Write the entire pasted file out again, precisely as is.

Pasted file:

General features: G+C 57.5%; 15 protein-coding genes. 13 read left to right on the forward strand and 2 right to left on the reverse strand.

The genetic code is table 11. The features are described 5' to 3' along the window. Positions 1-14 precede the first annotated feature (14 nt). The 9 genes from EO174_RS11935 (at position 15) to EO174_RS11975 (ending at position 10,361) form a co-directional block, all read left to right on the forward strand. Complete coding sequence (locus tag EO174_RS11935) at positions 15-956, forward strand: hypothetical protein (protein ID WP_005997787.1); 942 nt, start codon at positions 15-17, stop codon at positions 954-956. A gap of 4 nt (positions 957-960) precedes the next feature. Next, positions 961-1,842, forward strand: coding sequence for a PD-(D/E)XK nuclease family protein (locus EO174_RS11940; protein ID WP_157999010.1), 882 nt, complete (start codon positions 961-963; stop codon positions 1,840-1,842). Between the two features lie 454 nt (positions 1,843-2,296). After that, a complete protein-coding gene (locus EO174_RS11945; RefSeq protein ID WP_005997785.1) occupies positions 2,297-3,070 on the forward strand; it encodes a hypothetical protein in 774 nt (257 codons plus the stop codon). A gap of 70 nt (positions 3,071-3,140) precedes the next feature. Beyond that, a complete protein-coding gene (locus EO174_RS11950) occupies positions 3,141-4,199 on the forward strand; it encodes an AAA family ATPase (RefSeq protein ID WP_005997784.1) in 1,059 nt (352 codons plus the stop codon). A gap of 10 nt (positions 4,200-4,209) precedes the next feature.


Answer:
General features: G+C 57.5%; 15 protein-coding genes. 13 read left to right on the forward strand and 2 right to left on the reverse strand.

The genetic code is table 11. The features are described 5' to 3' along the window. Positions 1-14 precede the first annotated feature (14 nt). The 9 genes from EO174_RS11935 (at position 15) to EO174_RS11975 (ending at position 10,361) form a co-directional block, all read left to right on the forward strand. Complete coding sequence (locus tag EO174_RS11935) at positions 15-956, forward strand: hypothetical protein (protein ID WP_005997787.1); 942 nt, start codon at positions 15-17, stop codon at positions 954-956. A gap of 4 nt (positions 957-960) precedes the next feature. Next, positions 961-1,842, forward strand: coding sequence for a PD-(D/E)XK nuclease family protein (locus EO174_RS11940; protein ID WP_157999010.1), 882 nt, complete (start codon positions 961-963; stop codon positions 1,840-1,842). Between the two features lie 454 nt (positions 1,843-2,296). After that, a complete protein-coding gene (locus EO174_RS11945; RefSeq protein ID WP_005997785.1) occupies positions 2,297-3,070 on the forward strand; it encodes a hypothetical protein in 774 nt (257 codons plus the stop codon). A gap of 70 nt (positions 3,071-3,140) precedes the next feature. Beyond that, a complete protein-coding gene (locus EO174_RS11950) occupies positions 3,141-4,199 on the forward strand; it encodes an AAA family ATPase (RefSeq protein ID WP_005997784.1) in 1,059 nt (352 codons plus the stop codon). A gap of 10 nt (positions 4,200-4,209) precedes the next feature.